9 9 What are the Implications for Web Services? + Lessons learned #1 + Its not the technology, it’s the deployment strategy + Lessons learned #2 + Its not the standards body, it’s the constituency of stakeholders + See Lesson #1 + Lessons learned #3 + Make the barriers to entry exceptionally low + See Lesson #1 + Lessons learned #4 + The bad guys attack the system at its weakest point + That is often the consumer + See Lesson #1

10 10 What are the Implications for Web Services? + Web Services Lite is being deployed + SPF/Sender-ID Email authentication has critical mass + Considerable backing for Domain Keys/Identified Internet Mail + Internet crime provides a major forcing function + Expect businesses to sign SMTP mail by default in near future + It would be good to use as much Web Services experience as possible + If only to serve as prototype deployment/sanity check for Web Services + Legacy protocols are in flux, change is possible + Potential downside + It is concluded that the legacy internet protocols are sufficient + No need to move to new platforms such as SOAP + Potential upside + Close many of the security holes that create ‘gotchas’ for Web Services + Co-opt Web Services Lite to provide low barrier to entry for true Web Services

11 11 Beyond EDI with angle brackets + One view of Web Services is to provide ‘frictionless capitalism’ + XML is better than the ASN.1 in EDI because wind resistance of the angle brackets is lower… + Web Services will connect big company to big company + Electronic supply chain + Smaller companies will be bullied into line and forced to comply + Huge benefits for large companies + Smaller companies with no ERM systems to integrate to will get ? + Perhaps there is another approach + Support the small business doing one Web Services transaction a week + Real-Time integration will still require infrastructure

12 12 Web Services without the server + Servers represent a real cost to a small business + Software is expensive, requires specialist coding skills + Maintenance is even more expensive + Have to be on 24/7 + Reliability requires redundant configuration + Clients are cheap + Software is subject to commodity pricing, off the shelf distribution + Client connection is more forgiving, coding errors less disastrous + Email is ubiquitous and inexpensive + With new cryptographic enhancements it is becoming reliably secure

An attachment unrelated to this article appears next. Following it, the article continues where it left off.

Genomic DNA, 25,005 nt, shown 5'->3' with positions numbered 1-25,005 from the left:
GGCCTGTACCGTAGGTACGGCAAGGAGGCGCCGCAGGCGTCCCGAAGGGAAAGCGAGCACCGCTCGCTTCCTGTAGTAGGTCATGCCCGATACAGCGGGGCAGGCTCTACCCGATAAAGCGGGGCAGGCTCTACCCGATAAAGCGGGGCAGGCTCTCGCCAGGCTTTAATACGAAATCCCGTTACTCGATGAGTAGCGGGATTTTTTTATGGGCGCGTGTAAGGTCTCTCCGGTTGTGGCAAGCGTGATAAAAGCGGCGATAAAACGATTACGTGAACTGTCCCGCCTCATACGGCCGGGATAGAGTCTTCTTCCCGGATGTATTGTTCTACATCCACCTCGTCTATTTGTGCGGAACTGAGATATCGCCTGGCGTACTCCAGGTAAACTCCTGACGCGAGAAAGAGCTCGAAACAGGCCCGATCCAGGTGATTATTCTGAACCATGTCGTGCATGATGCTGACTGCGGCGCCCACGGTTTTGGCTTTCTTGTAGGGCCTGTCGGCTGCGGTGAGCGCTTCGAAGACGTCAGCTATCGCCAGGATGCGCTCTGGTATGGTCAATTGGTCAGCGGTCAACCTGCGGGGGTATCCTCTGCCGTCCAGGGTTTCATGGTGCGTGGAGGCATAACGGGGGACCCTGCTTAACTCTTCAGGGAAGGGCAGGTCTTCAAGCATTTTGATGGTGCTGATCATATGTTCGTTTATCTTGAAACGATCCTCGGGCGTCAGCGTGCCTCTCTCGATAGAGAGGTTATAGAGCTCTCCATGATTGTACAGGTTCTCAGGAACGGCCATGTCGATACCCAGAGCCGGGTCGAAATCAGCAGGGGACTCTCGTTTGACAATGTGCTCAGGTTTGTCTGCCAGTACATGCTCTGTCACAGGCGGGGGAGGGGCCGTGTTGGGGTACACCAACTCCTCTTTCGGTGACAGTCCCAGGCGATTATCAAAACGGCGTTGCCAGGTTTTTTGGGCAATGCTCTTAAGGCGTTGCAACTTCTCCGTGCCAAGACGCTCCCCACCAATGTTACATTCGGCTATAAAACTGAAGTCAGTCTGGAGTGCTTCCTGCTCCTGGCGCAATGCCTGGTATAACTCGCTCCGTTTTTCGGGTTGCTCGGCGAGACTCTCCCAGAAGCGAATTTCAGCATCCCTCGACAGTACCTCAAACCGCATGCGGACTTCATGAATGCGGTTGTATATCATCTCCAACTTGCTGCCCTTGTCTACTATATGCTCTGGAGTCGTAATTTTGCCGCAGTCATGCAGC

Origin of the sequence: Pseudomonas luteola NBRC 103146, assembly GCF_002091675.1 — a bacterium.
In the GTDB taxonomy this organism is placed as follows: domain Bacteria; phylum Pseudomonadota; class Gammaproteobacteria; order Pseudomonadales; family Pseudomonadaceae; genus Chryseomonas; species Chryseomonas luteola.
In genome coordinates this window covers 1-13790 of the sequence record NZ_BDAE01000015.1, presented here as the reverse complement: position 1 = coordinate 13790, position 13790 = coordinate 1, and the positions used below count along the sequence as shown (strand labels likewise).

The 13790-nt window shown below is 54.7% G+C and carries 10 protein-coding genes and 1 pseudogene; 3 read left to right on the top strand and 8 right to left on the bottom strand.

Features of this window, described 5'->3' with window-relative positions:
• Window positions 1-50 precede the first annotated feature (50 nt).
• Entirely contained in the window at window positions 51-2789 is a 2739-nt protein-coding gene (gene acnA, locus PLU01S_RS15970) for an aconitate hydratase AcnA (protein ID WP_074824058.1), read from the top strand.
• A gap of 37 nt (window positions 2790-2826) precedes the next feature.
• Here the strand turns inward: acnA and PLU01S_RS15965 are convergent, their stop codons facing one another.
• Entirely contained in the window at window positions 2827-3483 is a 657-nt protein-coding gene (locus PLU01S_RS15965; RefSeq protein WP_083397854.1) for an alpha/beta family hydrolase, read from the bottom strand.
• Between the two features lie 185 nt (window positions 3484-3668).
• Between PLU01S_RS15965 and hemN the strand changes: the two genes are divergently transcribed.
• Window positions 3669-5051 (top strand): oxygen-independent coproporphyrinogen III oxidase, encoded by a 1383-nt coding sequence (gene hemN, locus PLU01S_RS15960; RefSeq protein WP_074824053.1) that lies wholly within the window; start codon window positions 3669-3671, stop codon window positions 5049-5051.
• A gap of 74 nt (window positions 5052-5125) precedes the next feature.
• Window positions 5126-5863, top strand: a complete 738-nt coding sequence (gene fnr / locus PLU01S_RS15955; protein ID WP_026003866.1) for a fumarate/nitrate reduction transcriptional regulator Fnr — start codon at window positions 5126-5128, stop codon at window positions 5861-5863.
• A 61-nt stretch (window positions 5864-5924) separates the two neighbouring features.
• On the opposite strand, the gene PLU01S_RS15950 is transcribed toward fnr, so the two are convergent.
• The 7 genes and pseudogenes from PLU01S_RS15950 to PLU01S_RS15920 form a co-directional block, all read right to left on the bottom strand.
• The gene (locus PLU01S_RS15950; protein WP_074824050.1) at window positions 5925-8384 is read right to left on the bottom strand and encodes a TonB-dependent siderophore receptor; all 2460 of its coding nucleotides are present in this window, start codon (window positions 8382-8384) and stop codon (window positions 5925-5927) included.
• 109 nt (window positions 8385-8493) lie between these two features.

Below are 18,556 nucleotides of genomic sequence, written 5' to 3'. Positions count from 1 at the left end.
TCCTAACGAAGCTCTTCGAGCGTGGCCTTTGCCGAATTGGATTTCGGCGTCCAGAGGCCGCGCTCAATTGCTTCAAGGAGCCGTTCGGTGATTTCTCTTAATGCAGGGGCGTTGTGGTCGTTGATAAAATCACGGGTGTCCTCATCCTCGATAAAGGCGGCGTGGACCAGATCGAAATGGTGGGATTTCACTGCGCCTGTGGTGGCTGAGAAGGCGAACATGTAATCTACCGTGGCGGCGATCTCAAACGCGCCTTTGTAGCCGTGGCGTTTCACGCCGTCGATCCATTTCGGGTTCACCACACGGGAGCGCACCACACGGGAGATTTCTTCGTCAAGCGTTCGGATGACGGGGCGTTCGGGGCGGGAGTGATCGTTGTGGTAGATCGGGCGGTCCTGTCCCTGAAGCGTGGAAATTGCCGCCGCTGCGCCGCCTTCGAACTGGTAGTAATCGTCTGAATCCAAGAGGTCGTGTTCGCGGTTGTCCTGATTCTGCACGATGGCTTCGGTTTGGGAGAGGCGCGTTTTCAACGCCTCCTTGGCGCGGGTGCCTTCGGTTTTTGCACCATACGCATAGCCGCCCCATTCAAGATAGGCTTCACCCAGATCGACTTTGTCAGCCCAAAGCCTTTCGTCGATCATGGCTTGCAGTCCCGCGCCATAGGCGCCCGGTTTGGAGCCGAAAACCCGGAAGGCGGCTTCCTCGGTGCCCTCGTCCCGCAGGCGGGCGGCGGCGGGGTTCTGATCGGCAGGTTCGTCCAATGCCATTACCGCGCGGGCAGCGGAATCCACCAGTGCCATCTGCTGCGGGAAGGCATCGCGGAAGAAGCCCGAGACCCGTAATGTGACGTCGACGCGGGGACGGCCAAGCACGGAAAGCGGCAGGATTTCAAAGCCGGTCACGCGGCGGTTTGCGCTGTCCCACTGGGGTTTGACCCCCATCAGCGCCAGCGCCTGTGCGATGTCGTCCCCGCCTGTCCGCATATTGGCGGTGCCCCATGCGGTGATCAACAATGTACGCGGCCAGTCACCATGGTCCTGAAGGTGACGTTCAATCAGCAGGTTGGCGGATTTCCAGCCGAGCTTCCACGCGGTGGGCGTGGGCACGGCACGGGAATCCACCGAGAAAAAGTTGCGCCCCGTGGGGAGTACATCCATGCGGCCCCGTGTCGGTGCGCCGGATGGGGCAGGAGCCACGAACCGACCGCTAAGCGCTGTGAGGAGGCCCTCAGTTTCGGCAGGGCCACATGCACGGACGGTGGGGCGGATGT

13 13 Proposal: Use Email for the low cost entry point + Example: Electronic Invoicing + Transition will mean that there are multiple speeds: + Large business supports e-Invoice Web Service + Some small businesses and consumers opt to receive invoices by email + Some still receive paper + Some businesses will interface their Web Services to paper + Order received by Web Service, is printed out and sent to Accounts + Some businesses will have tight integration with their ERM system + Some will be using Quicken, QuickBooks or Microsoft Money + Application recognizes message as an invoice + Source is identified as trustworthy + Automatically enter it into the ledger.

14 14 Conclusions + Internet Crime is affecting Web Services + A major effect on consumer and business confidence in the Internet + Requiring redesign of legacy protocols infrastructures + Many features of Web Services are being grafted onto the legacy base + Web Services can benefit from this process + Make use of the secured legacy infrastructures + Use them to lower barriers to adoption + Make Web Services into a mass market technology, not merely EDI mkII

15 © 2004 VeriSign, Inc. Thank You